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    'Staff publications' is the digital repository of Wageningen University & Research

    'Staff publications' contains references to publications authored by Wageningen University staff from 1976 onward.

    Publications authored by the staff of the Research Institutes are available from 1995 onwards.

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Record number 409058
Title Adaptive management of irrigated rice in the changing environments of the Sahel
Author(s) Vries, M.E. de
Source University. Promotor(en): Ken Giller, co-promotor(en): Peter Leffelaar. - [S.l.] : S.n. - ISBN 9789085859918
Department(s) Plant Production Systems
Publication type Dissertation, internally prepared
Publication year 2011
Keyword(s) oryza sativa - rijst - landbouw met irrigatie - irrigatie - klimaatverandering - simulatiemodellen - genotype-milieu interactie - senegal - sahel - rice - irrigated farming - irrigation - climatic change - simulation models - genotype environment interaction
Categories Rice

Key words: Alternate wetting and drying, Climate change adaptation, Crop growth simulation models, Genotype × environment interaction, N use efficiency, Oryza sativa L., Phenology, Sahelian irrigation schemes, Sowing date, Spikelet sterility, Temperature increase, Water productivity, Weed control.

In the vulnerable environment of the Sahel with its erratic rainfall pattern, irrigated rice production is of major importance. To aid Sahelian rice farmers to sustain irrigated rice production, this study explores management options. It includes field experiments performed at two typical Sahelian sites and simulation studies using crop growth simulation models. This thesis provides evidence that it is possible to use less irrigation water while maintaining rice production, thus increasing water productivity. The effects of a temperature increase on the growing cycle and spikelet sterility of new rice varieties in interaction with different sowing dates is quantified. The simulation results show that the sowing window will be restricted and that the cultivar choice may alter; together they will remain the most important determinants of rice production in the coming decades.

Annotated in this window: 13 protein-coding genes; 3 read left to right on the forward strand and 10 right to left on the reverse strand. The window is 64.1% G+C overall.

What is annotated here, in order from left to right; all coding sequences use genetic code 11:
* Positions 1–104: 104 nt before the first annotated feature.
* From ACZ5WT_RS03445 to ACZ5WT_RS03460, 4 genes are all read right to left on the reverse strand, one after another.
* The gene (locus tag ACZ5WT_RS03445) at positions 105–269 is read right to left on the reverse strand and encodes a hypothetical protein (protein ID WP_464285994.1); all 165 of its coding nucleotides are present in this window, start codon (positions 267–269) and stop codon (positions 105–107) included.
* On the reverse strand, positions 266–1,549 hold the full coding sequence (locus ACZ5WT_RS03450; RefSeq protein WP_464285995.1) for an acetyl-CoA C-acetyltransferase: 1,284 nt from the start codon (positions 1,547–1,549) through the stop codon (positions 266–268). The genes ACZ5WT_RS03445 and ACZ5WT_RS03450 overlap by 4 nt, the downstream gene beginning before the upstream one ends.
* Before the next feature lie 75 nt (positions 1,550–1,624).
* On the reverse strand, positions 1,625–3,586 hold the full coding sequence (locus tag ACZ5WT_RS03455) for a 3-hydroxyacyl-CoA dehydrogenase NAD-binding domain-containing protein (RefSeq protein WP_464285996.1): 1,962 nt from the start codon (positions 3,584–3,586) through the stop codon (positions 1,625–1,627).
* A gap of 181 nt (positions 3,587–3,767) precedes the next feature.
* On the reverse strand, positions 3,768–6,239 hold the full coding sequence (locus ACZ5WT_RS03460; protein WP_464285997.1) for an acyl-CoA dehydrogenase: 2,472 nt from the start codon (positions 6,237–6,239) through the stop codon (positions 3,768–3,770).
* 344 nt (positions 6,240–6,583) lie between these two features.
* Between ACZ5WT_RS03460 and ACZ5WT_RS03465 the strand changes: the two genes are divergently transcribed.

In Chapter 2, field experiments involving three water saving regimes using combinations of alternate wetting and drying (AWD) and flooding and a fully flooded control show that between 480 and 1060 mm of irrigation water was used in the water saving treatments compared with 800 to 1490 mm in the flooded rice treatment. Water productivity of the water-saving treatments was higher than of the flooded control, and yields ranged between 141 and 56% of the control. When weeds were controlled, crop yields obtained with a combination of AWD and flooding were comparable with those obtained in fully flooded plots receiving the same weed management. In Ndiaye, agronomic N use efficiency was smaller in the AWD treatments compared with fully flooded conditions. An irrigation regime for rice that starts as conventional (flooded), and then changes to AWD can save water with little or no yield loss, while maintaining low weed pressure and efficient use of N. To assess genotype adaptability, in Chapter 3 the results of experiments involving five genotypes, sown on 15 consecutive dates are presented. Yield (0-12t ha–1) and crop cycle duration (117-190 days) varied with sowing date, genotype and site. Rice yield was very sensitive to sowing date and the associated temperature regimes. Spikelet sterility due to cold stress (T < 20oC) was observed when the crops were sown betweenAugust and October,and heat stress (T > 35oC) resulted in spikelet sterility for sowingin April and May. For the simulation studies of Chapter 4, experimental data were used to calibrate both the DSSAT and ORYZA2000 models. Original genetic coefficients of DSSAT did not simulate phenology well, while genetic coefficients that did, resulted in lower than observed yields. Simulations by ORYZA_S and ORYZA2000 resulted in an increase in simulation error at sowing dates in the last three months of the year. The results show that local calibration at the same sowing date is needed. In the African Sahel, a temperature increase of between 1.8 and 4.7oC is predicted by 2080. Simulations by an improved and validated version of ORYZA2000 presented in Chapter 5 show that rice crop cycle length will decrease by 10‒30 days. The results suggest that with projected temperature changes, timing of sowing and consequently of the risk for crop loss due to sterility will remain the major determinant of rice yield. There is an urgent need for heat tolerant rice varieties. Without adaptation, cropping calendars will change, in the worst case scenario only a single crop will be possible. I conclude by suggesting viable options for adaptive management of irrigated rice in the changing environments of the Sahel to sustain production in the 21stcentury.

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